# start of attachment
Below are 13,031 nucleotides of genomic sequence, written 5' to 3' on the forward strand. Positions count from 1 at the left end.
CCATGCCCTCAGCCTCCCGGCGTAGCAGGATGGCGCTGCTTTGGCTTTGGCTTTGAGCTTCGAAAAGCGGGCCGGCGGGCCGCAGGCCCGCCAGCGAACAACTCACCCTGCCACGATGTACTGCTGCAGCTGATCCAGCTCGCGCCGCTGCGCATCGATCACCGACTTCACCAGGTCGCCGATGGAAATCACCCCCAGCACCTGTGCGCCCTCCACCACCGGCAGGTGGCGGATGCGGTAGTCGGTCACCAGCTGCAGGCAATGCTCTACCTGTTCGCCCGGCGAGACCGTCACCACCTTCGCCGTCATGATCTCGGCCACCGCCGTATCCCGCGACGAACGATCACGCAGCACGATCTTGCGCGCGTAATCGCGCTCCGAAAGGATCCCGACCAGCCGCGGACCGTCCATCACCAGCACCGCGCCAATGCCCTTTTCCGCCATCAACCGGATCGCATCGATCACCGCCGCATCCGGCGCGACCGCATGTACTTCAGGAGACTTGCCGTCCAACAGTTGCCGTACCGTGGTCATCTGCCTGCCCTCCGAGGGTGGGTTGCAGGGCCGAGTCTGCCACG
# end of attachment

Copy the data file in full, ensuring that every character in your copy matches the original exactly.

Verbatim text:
Below are 13,031 nucleotides of genomic sequence, written 5' to 3' on the forward strand. Positions count from 1 at the left end.
CCATGCCCTCAGCCTCCCGGCGTAGCAGGATGGCGCTGCTTTGGCTTTGGCTTTGAGCTTCGAAAAGCGGGCCGGCGGGCCGCAGGCCCGCCAGCGAACAACTCACCCTGCCACGATGTACTGCTGCAGCTGATCCAGCTCGCGCCGCTGCGCATCGATCACCGACTTCACCAGGTCGCCGATGGAAATCACCCCCAGCACCTGTGCGCCCTCCACCACCGGCAGGTGGCGGATGCGGTAGTCGGTCACCAGCTGCAGGCAATGCTCTACCTGTTCGCCCGGCGAGACCGTCACCACCTTCGCCGTCATGATCTCGGCCACCGCCGTATCCCGCGACGAACGATCACGCAGCACGATCTTGCGCGCGTAATCGCGCTCCGAAAGGATCCCGACCAGCCGCGGACCGTCCATCACCAGCACCGCGCCAATGCCCTTTTCCGCCATCAACCGGATCGCATCGATCACCGCCGCATCCGGCGCGACCGCATGTACTTCAGGAGACTTGCCGTCCAACAGTTGCCGTACCGTGGTCATCTGCCTGCCCTCCGAGGGTGGGTTGCAGGGCCGAGTCTGCCACG